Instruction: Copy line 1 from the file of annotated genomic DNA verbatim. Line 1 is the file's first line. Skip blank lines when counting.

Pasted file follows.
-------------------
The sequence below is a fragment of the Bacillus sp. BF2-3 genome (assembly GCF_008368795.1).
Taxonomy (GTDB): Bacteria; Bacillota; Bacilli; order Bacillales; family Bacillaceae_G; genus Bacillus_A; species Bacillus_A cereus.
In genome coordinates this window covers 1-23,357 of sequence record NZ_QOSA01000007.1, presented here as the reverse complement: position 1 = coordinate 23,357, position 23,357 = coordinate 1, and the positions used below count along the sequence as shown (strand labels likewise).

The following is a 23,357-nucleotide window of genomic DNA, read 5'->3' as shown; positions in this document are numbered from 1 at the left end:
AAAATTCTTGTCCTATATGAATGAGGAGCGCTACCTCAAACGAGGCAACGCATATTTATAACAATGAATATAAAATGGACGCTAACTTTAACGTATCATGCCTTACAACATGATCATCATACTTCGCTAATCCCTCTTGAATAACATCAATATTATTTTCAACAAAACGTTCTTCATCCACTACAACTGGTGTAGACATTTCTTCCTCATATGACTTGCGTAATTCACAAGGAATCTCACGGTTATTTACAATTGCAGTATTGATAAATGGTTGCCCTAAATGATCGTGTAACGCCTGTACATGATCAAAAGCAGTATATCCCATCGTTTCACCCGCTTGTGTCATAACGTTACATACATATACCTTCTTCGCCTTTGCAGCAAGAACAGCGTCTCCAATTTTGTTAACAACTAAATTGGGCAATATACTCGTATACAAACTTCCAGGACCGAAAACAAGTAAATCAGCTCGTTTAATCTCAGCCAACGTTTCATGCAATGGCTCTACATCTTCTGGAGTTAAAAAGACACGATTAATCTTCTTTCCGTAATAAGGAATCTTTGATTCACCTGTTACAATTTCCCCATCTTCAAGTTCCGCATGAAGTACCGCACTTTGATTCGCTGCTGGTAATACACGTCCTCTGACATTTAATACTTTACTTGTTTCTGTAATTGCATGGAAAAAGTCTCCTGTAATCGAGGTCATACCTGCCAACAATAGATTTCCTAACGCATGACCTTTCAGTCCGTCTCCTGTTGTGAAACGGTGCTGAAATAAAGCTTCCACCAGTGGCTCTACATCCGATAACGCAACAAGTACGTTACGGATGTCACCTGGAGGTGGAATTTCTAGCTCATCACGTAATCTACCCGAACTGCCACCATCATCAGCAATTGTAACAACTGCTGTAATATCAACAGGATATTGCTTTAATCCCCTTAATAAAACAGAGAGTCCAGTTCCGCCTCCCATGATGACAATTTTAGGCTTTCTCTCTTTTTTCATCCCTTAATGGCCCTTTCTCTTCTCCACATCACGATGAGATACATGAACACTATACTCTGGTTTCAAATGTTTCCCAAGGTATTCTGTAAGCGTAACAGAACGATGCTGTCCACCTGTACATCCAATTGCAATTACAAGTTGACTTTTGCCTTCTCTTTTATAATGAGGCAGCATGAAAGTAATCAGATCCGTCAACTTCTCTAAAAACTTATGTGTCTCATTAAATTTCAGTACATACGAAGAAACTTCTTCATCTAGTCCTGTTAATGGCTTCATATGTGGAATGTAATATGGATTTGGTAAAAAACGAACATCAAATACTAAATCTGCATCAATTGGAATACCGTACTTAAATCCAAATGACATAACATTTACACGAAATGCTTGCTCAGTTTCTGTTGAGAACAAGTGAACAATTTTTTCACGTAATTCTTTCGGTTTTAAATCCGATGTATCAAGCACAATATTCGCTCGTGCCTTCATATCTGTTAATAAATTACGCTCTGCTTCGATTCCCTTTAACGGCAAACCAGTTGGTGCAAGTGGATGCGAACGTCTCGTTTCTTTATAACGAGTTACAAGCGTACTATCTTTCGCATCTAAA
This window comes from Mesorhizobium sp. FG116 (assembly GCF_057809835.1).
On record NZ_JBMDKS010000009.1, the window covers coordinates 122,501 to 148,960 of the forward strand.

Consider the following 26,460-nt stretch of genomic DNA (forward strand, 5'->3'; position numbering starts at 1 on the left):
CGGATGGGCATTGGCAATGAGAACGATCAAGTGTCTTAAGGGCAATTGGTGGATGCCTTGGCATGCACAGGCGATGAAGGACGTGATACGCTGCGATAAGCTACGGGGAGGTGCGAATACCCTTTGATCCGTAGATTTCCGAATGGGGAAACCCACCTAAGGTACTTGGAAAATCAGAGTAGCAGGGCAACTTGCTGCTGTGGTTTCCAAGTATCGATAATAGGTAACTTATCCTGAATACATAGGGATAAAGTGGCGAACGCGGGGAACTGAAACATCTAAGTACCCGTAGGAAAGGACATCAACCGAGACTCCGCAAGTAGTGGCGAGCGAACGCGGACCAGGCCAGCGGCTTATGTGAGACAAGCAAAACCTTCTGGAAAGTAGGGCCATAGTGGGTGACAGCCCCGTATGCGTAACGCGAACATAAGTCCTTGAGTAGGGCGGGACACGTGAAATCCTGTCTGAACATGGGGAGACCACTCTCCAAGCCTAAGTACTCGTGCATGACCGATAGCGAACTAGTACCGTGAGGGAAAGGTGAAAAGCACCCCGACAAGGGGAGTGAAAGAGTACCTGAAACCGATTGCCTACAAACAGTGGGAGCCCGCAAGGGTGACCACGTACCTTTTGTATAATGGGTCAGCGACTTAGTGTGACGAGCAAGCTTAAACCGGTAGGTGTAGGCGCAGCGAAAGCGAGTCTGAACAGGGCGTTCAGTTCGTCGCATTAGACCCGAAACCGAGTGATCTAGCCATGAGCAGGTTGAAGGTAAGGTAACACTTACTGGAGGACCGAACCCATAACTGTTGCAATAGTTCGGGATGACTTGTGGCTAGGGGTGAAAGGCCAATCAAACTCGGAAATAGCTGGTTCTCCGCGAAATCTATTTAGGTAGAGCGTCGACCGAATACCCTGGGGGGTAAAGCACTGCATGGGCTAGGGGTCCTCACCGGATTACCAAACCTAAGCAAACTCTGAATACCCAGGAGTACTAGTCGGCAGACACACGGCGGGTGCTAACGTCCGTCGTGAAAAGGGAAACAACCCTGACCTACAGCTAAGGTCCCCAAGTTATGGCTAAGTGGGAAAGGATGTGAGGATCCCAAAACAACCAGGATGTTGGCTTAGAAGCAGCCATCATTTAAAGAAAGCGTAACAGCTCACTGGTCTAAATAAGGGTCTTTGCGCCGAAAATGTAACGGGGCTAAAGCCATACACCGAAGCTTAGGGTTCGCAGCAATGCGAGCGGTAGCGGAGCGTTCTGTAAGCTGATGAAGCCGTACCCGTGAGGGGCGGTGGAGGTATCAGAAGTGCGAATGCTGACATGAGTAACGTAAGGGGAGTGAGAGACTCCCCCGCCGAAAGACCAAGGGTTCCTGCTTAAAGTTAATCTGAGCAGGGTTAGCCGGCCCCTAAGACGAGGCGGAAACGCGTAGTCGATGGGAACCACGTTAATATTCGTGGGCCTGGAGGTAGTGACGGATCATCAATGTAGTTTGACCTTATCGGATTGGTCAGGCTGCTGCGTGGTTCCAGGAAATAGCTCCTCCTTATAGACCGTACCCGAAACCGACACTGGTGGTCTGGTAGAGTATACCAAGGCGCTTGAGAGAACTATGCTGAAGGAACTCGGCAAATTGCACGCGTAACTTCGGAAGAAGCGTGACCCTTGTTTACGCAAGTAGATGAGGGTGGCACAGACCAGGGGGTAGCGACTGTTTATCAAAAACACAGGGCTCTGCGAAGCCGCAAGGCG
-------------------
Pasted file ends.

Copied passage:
The sequence below is a fragment of the Bacillus sp. BF2-3 genome (assembly GCF_008368795.1).